Thursday, May 31, 2012

Road to New Orleans: Riding, Hitching, Loving, Wheeling

I biked 94 miles from Asheville to highway 85, awaking at 4 am and leaving in the still dawn, cresting two little mountains and enjoying the roller-coaster descents off the back side. I hitchhiked for 4 hours the next day, and stretched to the tether of my sunburnt morale, cursing every single-occupancy truck and SUV with their slouching owners barreling up the onramp without me. Finally I got a Hail-Mary ride with one guy all the way to New Orleans, and jumped out early, now landed in the bird-and-bullfrog-cackling everglade forest outside of the city.

I'm feeling pretty invincible. Which means I'm past due for a mugging, a collision, breakdown of communication, the extinguishing of inspiration, heartbreak, or possibly all of the above. My forearms and biceps look lobster red through the caking sunscreen, an irony, my body rippled and lean. My bike is heavy-slung, war-proven, dotted with talismans from the road, including a new leather and copper saddle obtained through the guile of a good deal; and dirt, scratches, and stickers from a 900 mile ride.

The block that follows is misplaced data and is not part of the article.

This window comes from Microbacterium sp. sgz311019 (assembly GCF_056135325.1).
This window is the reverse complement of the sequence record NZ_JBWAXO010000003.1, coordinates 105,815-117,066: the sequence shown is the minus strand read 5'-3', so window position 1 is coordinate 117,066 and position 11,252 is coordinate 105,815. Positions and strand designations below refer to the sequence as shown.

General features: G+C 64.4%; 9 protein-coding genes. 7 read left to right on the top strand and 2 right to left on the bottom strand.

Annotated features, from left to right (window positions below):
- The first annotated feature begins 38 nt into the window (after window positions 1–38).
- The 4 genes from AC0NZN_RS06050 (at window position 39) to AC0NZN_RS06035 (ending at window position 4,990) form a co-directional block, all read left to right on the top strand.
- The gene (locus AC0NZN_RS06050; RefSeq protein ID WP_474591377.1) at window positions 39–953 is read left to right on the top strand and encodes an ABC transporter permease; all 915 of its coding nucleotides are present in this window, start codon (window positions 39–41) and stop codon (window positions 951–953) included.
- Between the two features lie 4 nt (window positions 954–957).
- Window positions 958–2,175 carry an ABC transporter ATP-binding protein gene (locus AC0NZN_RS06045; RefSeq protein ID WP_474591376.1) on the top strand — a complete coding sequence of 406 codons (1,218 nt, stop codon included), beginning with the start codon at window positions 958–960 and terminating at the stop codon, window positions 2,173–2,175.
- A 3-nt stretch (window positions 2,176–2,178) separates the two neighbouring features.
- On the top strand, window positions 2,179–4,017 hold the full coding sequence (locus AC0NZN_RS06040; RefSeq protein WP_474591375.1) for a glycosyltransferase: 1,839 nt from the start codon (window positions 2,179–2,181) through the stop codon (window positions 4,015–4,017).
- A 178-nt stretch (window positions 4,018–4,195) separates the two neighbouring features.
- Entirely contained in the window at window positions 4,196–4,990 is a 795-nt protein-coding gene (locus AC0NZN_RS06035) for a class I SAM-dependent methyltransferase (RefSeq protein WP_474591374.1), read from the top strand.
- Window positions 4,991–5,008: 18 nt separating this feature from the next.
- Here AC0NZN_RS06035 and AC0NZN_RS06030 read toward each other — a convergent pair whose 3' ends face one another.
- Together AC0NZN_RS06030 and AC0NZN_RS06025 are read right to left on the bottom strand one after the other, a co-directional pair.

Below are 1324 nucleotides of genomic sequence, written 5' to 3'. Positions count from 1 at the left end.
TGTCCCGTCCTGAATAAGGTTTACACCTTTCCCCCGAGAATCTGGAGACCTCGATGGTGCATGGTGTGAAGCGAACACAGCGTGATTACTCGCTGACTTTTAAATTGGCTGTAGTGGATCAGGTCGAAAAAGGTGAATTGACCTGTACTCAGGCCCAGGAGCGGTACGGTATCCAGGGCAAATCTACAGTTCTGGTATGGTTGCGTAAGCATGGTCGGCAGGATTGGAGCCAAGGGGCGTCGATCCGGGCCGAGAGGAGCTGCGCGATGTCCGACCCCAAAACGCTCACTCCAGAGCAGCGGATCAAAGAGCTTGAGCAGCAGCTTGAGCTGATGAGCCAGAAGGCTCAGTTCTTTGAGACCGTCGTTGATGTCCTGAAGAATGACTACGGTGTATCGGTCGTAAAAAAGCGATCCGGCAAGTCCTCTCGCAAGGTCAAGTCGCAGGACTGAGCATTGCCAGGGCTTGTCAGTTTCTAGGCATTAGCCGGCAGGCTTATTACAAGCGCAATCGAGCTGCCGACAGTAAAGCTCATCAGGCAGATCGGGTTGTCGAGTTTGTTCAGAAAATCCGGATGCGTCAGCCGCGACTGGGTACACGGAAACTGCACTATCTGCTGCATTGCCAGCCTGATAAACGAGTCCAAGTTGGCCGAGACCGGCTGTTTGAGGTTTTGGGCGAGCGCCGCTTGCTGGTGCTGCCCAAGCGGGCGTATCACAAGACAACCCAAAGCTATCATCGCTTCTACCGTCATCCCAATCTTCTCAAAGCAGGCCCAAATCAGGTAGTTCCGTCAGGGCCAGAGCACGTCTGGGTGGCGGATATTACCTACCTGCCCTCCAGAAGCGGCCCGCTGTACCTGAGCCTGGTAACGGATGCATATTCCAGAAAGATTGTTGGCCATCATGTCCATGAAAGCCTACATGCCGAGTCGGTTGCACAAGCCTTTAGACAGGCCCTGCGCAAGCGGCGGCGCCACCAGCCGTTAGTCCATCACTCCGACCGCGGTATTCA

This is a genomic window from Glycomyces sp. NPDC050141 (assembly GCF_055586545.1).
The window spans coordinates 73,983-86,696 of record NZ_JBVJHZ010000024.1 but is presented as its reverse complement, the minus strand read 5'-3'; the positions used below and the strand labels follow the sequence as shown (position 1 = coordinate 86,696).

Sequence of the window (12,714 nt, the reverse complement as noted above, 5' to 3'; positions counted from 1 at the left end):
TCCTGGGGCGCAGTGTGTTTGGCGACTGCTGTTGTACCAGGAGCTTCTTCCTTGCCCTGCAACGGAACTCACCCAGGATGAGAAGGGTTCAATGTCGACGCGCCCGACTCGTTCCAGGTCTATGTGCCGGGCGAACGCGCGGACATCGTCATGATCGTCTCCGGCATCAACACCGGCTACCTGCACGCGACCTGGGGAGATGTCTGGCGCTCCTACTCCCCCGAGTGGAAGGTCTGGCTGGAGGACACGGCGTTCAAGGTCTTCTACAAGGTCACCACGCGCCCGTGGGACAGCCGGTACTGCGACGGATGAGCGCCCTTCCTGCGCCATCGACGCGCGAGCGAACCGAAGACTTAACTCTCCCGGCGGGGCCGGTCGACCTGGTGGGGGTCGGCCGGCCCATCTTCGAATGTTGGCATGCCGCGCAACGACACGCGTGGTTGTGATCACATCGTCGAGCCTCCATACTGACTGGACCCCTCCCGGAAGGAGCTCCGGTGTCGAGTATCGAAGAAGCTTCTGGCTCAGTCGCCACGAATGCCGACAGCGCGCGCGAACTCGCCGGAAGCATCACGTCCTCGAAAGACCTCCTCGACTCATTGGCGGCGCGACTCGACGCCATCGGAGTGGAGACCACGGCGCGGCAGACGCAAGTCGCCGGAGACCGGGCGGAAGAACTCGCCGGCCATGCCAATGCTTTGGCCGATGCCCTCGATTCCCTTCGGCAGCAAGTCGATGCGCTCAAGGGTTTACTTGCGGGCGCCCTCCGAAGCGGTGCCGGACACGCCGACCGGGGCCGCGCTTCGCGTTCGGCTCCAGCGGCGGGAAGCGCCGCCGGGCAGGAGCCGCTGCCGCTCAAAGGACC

Along the way I discovered the American south, the multitude of worlds, confirmation of stereotypes, and stereotype-defying surprises.

New Orleans has been an indulgent revival, clothing-optional swim parties and 3 dozen oyster meals. A place to see old friends and make new ones, to be cosy, to love. Sometimes eaten by flies in the heat, sometimes stupefied by air conditioning. The city is decrepit and opulent, decadent and hungry. The scabby roads and Spanish Moss remind everyone that the swamp wants the city back, but the humans are giving entropy a run for her money in a rude industrious way.

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